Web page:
29 March 2017
Sentencing of artist Zwelethu Mthethwa, the convicted murderer of sex worker Nokuphila Kumalo, has been postponed to allow his lawyers to complete their arguments. Meanwhile, Mthethwa is applying for bail until he is sentenced so that he can get his personal and business affairs in order.
Mthethwa was convicted in the Western Cape High Court on 16 March of the murder of Kumalo in 2013 in Woodstock.
His lawyer, Advocate William Booth, told the court today that the experts who needed to consult Mthethwa and prepare reports for his sentencing had been unable to visit Mthethwa in Pollsmoor prison until today. The state and the defence agreed to postpone sentencing to 20 April.
Booth said that it was a “tragedy of Pollsmoor” that it is “impossible to go there and properly consult”.
Booth is also applying for Mthethwa to be released on bail of R200,000.
Reading from an affidavit written by Mthethwa, where he says that he is a 57-year-old, divorced father of a 15-year-old daughter, Booth said Mthethwa had to arrange for his affairs to be tied up and that not doing this would be “potentially a few million rands risk”. Valuable paintings needed to be sold or stored; arrangements needed to be made for two properties and a rented studio; and he needed to make provisions for the financial security of his daughter who lives with her mother in England.
Mthethwa also said in the affidavit that his daughter had not been told about the conviction and that he wanted to tell her personally.
In addition, his gluten intolerance needed to be considered and an eating plan needed to be arranged with the prison.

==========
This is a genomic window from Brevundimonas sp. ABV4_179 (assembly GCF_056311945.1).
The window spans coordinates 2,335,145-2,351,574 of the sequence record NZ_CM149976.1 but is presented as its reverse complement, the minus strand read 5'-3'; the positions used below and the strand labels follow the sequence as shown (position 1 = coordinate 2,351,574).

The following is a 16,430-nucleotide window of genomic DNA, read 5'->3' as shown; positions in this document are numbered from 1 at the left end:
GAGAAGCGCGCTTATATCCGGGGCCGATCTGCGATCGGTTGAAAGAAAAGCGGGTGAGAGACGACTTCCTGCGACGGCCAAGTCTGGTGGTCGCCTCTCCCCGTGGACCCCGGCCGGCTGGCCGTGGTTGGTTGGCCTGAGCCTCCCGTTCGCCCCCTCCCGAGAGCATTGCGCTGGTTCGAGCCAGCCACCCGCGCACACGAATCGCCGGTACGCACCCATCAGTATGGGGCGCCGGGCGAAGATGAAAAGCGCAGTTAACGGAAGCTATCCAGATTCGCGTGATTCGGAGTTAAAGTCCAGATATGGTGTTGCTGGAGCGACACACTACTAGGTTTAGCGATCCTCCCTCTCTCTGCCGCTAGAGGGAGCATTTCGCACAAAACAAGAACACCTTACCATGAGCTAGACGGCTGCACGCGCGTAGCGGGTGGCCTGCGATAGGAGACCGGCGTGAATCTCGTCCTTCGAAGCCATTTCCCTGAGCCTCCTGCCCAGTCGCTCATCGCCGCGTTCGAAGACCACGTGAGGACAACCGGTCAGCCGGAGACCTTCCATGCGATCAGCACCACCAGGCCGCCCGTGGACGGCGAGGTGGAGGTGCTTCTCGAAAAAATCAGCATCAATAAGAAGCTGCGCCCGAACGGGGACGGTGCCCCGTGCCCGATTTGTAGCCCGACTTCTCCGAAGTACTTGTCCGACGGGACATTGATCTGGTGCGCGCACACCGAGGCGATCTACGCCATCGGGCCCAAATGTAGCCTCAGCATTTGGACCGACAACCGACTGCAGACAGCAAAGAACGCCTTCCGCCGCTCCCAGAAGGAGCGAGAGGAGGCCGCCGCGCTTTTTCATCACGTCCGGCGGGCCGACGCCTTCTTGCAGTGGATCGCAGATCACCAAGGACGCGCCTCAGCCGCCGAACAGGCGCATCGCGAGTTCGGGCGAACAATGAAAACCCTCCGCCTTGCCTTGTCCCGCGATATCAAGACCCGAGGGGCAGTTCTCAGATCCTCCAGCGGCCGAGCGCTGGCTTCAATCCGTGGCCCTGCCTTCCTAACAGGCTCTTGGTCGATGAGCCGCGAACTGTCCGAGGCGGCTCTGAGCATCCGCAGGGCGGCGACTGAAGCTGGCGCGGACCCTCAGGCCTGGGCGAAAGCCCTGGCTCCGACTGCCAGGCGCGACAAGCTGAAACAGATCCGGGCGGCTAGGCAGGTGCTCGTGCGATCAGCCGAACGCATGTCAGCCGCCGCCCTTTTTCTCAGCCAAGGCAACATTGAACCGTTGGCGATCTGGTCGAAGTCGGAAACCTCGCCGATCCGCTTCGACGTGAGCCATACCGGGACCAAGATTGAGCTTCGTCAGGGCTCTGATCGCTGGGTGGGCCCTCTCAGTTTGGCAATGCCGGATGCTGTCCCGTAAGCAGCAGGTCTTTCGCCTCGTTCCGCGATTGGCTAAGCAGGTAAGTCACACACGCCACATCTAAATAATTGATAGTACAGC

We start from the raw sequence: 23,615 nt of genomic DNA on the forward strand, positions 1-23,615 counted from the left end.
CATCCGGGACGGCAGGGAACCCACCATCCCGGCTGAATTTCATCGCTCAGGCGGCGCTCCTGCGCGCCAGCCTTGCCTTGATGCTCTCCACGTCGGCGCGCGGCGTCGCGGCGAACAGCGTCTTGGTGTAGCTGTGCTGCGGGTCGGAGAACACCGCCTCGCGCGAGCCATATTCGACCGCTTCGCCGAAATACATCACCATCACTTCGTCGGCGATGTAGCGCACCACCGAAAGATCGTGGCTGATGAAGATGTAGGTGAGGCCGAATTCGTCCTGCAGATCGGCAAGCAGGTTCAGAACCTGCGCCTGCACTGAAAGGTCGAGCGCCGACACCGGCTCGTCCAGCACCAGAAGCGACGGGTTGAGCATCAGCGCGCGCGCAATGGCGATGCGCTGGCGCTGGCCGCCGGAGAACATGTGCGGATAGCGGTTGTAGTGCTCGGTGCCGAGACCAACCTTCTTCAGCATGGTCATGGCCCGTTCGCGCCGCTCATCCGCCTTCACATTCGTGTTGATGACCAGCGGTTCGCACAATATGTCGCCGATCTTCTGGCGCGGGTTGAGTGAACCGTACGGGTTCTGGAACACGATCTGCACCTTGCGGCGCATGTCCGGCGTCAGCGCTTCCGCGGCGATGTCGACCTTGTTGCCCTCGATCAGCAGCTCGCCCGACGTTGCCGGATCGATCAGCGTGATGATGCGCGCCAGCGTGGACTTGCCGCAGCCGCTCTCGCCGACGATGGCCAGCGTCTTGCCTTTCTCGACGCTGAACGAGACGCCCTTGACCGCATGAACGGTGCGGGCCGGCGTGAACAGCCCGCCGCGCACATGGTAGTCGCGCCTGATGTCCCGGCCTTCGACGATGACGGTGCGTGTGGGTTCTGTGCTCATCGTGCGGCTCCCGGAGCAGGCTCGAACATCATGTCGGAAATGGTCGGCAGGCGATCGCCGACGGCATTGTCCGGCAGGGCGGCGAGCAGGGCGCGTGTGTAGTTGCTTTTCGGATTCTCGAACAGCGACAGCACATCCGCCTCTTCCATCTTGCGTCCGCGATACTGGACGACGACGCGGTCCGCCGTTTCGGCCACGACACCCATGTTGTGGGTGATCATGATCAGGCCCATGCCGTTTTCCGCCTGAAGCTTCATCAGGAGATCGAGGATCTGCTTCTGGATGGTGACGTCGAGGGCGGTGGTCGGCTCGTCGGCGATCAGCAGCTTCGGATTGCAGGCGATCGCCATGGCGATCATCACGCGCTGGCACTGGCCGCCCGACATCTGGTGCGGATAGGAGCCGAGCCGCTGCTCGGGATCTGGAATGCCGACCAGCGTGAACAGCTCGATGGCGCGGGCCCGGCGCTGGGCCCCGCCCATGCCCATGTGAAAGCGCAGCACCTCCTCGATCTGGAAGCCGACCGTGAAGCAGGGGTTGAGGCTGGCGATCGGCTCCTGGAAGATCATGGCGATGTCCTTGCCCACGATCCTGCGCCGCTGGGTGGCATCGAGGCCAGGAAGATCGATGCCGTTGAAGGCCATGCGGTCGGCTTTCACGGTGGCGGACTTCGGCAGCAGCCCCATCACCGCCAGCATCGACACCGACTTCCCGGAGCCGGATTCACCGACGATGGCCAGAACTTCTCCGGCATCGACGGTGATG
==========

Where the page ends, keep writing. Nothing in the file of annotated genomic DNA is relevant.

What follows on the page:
“The fact that he may be facing a period of imprisonment does not mean that he will not comply with the bail conditions. One has to look at his background history, his character,” said Booth.
He said that in the testimonials on Mthethwa’s character “what comes across is a person who has a great ability to contribute to society, who is held in high regard by many people… people who are aware that he has now been convicted of a serious offence, yet they are prepared to put pen to paper to support him as a person”.
“He hasn’t been able to make any arrangements,” said Booth.
“His work is that of an artist and his paintings are being exhibited not just in South Africa but all over [the world]. He doesn’t require to travel, but he requires not to be in prison,” he said.
Booth said that there “could be the potential” for a sentence that wasn’t a lengthy period of imprisonment. He said that Mthethwa was “not a danger to the public” and that this was not a “gang type murder”.
The state is opposing the bail application. Prosecutor Christenus van der Vijver said: “The central theme of this application is the inconvenience for Mr Mthethwa in getting his house in order, his affairs in order, and the fact that he’s a good person, as demonstrated by the annexures to his affidavit, is not really a relevant factor in this point in time.”
“We are now not dealing with granting bail to a person presumed innocent; we now have a convicted person.”
“And I ask myself the question: how many of these people have seen and really appreciated the absolute brutality with which the deceased was kicked and stomped to death.”
Van der Vijver said it would create a “dangerous precedent” if Mthethwa was released on bail for “the sake of [his] convenience”.
“No other sentence but a lengthy term of imprisonment will be a suitable sentence in this particular matter,” he said.
Booth said that he was “somewhat taken aback” by Van der Vijver’s opposition because Van der Vijver had not opposed bail when Mthethwa was found guilty. “Nothing has changed in the interim,” he said.
The bail application will be decided on Friday.